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Joan Singson

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Stockton, California, resident Joan Singson was born and raised in the Philippines. “My family moved around a lot following our father’s work as a geologist and mining engineer,” she notes. We talked recently with Joan to learn more about her.

HLM: What’s your occupation?
JS: I work for San Joaquin County Clinics, where I serve as the director of population health. That entails a lot of looking into what our patients need and improving health outcomes. But I tend to play out of bounds because I think that truly making an impact on a population of patients, we can’t limit ourselves to the individuals in focus. Rather, we have to look at things with a broader lens and figure out how to best address community health needs within the healthcare delivery framework. I see it as community health, because ensuring the health of patients cannot be limited to the exam room. Since February 2020, my work has been mostly focused on COVID mitigation. We have been part of the initial group that developed strategies to reduce the negative impact of the pandemic. We are in it for the long haul, continuing to work with other county agencies and community stakeholders in ensuring an equitable provision of vaccination and testing services to our community and supporting the work of our public health services department. If we’re going to get out of this, we’re going to have to do it together.   

HLM: How long have you lived here? What do you love most?
JS: I have lived here longer than I lived in my home country. I love it here. I had opportunities to move to other cities, but I chose to stay. It’s geographically ideal for me. There’s the delta, and I’m 45 minutes away from nice day hike, fishing locations; and an hour and a half away for a city or coastal getaway; and right in the midst of agricultural heaven. I love our farmers markets, our local vineyards and the variety of food options.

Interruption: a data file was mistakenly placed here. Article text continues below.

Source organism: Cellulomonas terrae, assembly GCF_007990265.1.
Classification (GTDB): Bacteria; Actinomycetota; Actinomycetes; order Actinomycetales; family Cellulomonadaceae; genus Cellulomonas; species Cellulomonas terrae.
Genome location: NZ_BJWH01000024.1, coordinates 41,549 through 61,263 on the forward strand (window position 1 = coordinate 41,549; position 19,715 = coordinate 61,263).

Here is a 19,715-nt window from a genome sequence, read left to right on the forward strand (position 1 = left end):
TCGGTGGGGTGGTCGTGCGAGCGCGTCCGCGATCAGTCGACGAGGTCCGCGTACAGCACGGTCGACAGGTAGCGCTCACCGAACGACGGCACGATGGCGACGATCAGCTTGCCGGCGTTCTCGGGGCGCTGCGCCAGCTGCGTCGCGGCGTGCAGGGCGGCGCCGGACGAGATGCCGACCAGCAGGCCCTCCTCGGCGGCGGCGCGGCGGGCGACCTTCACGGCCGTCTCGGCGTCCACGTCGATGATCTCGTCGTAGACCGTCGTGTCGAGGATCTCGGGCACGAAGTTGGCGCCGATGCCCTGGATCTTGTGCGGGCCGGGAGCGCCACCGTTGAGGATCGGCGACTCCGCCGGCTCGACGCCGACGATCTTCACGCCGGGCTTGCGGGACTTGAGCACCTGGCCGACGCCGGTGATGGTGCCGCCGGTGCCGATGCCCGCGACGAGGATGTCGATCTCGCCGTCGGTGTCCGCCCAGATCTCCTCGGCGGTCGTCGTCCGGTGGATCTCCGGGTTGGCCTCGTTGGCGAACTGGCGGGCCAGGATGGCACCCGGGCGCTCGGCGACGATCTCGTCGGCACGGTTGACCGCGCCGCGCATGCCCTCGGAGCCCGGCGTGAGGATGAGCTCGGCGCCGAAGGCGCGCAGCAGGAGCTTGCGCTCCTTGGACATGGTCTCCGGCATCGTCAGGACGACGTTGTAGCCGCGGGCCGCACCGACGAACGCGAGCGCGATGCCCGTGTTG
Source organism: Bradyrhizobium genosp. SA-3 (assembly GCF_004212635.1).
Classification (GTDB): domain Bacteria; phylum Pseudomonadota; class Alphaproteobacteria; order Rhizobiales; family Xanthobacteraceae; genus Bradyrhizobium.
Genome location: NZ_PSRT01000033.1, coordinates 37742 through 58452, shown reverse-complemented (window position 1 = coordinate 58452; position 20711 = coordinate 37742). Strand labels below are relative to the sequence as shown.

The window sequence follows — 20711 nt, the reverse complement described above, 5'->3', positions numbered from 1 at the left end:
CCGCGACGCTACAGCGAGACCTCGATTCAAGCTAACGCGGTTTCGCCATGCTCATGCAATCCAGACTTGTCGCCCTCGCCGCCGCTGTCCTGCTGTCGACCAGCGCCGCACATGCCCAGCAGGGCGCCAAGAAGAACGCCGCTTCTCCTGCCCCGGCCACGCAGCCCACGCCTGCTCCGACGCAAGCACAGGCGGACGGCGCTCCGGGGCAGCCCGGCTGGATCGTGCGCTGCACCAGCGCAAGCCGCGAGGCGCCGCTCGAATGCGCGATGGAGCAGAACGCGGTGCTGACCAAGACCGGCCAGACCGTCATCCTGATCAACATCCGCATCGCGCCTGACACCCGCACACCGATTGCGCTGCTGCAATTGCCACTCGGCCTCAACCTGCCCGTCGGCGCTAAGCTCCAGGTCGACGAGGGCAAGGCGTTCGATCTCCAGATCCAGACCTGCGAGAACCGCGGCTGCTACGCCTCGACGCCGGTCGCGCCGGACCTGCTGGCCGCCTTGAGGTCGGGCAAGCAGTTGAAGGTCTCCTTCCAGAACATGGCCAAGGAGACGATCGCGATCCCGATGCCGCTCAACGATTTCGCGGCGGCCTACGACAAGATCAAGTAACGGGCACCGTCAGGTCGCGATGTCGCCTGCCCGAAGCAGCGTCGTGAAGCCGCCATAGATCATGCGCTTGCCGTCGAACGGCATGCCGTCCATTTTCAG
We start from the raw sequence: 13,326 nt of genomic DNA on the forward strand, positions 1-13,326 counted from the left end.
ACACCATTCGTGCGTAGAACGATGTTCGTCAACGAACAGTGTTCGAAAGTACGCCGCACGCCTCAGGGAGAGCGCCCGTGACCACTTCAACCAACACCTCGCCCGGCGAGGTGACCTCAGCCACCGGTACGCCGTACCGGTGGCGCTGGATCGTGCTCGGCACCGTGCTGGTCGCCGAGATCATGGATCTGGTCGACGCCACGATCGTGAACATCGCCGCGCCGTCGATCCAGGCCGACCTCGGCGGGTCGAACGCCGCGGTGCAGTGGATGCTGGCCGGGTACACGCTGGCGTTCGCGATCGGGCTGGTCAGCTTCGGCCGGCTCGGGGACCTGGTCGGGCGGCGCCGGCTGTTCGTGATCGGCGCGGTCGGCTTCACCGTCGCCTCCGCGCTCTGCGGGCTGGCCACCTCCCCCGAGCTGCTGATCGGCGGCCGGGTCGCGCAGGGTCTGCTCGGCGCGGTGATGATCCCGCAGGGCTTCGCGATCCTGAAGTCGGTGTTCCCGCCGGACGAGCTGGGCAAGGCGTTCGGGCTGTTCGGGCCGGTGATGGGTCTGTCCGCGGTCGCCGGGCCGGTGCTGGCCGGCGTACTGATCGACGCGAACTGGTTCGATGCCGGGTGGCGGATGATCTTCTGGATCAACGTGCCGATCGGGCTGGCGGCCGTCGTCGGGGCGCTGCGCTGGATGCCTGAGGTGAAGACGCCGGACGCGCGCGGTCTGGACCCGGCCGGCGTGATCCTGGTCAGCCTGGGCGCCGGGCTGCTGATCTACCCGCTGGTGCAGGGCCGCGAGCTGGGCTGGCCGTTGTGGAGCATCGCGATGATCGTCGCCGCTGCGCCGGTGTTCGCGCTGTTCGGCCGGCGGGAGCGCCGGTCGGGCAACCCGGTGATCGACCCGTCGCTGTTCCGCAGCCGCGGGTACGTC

HLM: How is your heart inspired to serve the community?
JS: This is my community, my home. I’ve been here long enough to understand that it has its struggles; know that there are a lot of resources to positive outcomes; and build relationships with people who want to make a difference. I have the mind that if there is something I can do to help, I’m in. 

HLM: What sparks joy for you?
JS: Someone once told me that my eyes sparkle when I am working with people, helping people. 

HLM: What’s your free time passion?
JS: Outside of work, my time is best spent in my garden, my hand in the dirt. I’m the person that picks up an earthworm on the sidewalk and throws it back onto the dirt. I love taking short or long hikes, preferably along a river trail, a meadow or up a hill somewhere. 

HLM: Top three bucket list goals?
JS: Throw a big post-pandemic party; explore other countries; and then find a way I could help my community further. Run for office, right?

HLM: Do you have a favorite quote?
JS: Yes, one that I go back to when I start second-guessing myself. My brother and I watched Kung Fu when we were young. I was about nine. I’d be scared of the dark and he would say this thing that Master Po would tell young Grasshopper, “If you plant rice, rice grows. If you plant fear, fear grows.” It keeps me going. I think it has relevance in a lot of situations we find ourselves in even today. 

HLM: What are you currently reading?
JS: COVID updates from CDC. I am usually too tired by the time I get home and my weekends might as well be weekdays. There was a time I would have three books by my nightstand, a serious book on history, science or politics, a novel, usually a thriller, and something like Terry Prachett. One of my all-time favorites, The Year of Living Biblically, by A.J. Jacobs; it’s hilarious! Then there’s Confessions of an Economic Hit Man by John Perkins. I loaned it so many times to different people, I lost track of the book. But books are meant to be read, not sit on the shelf. This is definitely one to share. 

HLM: Favorite food or dessert?
JS: I have an eclectic taste in food. I’m an adventurous eater, the type who goes to local markets to observe and taste what locals would eat when I travel. I like the small plates type of meals. I’ll enjoy appetizers and take home my entrée if I’m not paying attention. I’m the same with desserts. I’ll stand in front of the display case at Podesto’s and take my sweet time. I’m soft on tiramisu, fruit tarts and crème brûlée. Black coffee to go with, please!